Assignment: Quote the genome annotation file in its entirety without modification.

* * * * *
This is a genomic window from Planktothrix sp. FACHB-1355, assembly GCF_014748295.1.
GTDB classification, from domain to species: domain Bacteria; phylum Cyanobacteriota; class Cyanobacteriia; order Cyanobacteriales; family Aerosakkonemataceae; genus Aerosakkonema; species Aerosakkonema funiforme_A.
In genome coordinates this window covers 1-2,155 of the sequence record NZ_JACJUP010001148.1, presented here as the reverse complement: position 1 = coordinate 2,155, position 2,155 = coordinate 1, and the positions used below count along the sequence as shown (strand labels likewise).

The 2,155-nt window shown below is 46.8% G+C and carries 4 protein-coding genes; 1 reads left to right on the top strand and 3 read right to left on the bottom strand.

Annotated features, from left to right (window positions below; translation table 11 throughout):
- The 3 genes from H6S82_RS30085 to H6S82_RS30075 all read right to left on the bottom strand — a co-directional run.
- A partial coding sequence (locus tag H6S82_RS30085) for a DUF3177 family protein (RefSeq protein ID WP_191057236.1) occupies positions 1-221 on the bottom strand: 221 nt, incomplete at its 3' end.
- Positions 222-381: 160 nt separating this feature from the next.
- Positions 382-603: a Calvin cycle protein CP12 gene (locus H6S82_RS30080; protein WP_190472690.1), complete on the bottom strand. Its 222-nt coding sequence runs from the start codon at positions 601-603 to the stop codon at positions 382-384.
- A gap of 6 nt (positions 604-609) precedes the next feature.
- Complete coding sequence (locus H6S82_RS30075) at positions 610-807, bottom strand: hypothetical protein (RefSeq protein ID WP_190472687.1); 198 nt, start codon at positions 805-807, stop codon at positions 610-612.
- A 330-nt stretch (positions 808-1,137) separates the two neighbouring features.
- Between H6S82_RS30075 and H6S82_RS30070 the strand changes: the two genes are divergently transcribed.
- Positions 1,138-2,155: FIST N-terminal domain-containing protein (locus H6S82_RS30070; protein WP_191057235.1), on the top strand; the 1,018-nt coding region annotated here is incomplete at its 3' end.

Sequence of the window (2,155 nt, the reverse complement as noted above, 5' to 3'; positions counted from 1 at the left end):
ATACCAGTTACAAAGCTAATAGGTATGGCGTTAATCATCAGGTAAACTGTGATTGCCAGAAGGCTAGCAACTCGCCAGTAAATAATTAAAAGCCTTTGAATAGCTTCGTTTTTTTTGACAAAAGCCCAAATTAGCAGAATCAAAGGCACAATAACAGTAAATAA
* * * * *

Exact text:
This is a genomic window from Planktothrix sp. FACHB-1355, assembly GCF_014748295.1.
GTDB classification, from domain to species: domain Bacteria; phylum Cyanobacteriota; class Cyanobacteriia; order Cyanobacteriales; family Aerosakkonemataceae; genus Aerosakkonema; species Aerosakkonema funiforme_A.
In genome coordinates this window covers 1-2,155 of the sequence record NZ_JACJUP010001148.1, presented here as the reverse complement: position 1 = coordinate 2,155, position 2,155 = coordinate 1, and the positions used below count along the sequence as shown (strand labels likewise).

The 2,155-nt window shown below is 46.8% G+C and carries 4 protein-coding genes; 1 reads left to right on the top strand and 3 read right to left on the bottom strand.

Annotated features, from left to right (window positions below; translation table 11 throughout):
- The 3 genes from H6S82_RS30085 to H6S82_RS30075 all read right to left on the bottom strand — a co-directional run.
- A partial coding sequence (locus tag H6S82_RS30085) for a DUF3177 family protein (RefSeq protein ID WP_191057236.1) occupies positions 1-221 on the bottom strand: 221 nt, incomplete at its 3' end.
- Positions 222-381: 160 nt separating this feature from the next.
- Positions 382-603: a Calvin cycle protein CP12 gene (locus H6S82_RS30080; protein WP_190472690.1), complete on the bottom strand. Its 222-nt coding sequence runs from the start codon at positions 601-603 to the stop codon at positions 382-384.
- A gap of 6 nt (positions 604-609) precedes the next feature.
- Complete coding sequence (locus H6S82_RS30075) at positions 610-807, bottom strand: hypothetical protein (RefSeq protein ID WP_190472687.1); 198 nt, start codon at positions 805-807, stop codon at positions 610-612.
- A 330-nt stretch (positions 808-1,137) separates the two neighbouring features.
- Between H6S82_RS30075 and H6S82_RS30070 the strand changes: the two genes are divergently transcribed.
- Positions 1,138-2,155: FIST N-terminal domain-containing protein (locus H6S82_RS30070; protein WP_191057235.1), on the top strand; the 1,018-nt coding region annotated here is incomplete at its 3' end.

Sequence of the window (2,155 nt, the reverse complement as noted above, 5' to 3'; positions counted from 1 at the left end):
ATACCAGTTACAAAGCTAATAGGTATGGCGTTAATCATCAGGTAAACTGTGATTGCCAGAAGGCTAGCAACTCGCCAGTAAATAATTAAAAGCCTTTGAATAGCTTCGTTTTTTTTGACAAAAGCCCAAATTAGCAGAATCAAAGGCACAATAACAGTAAATAA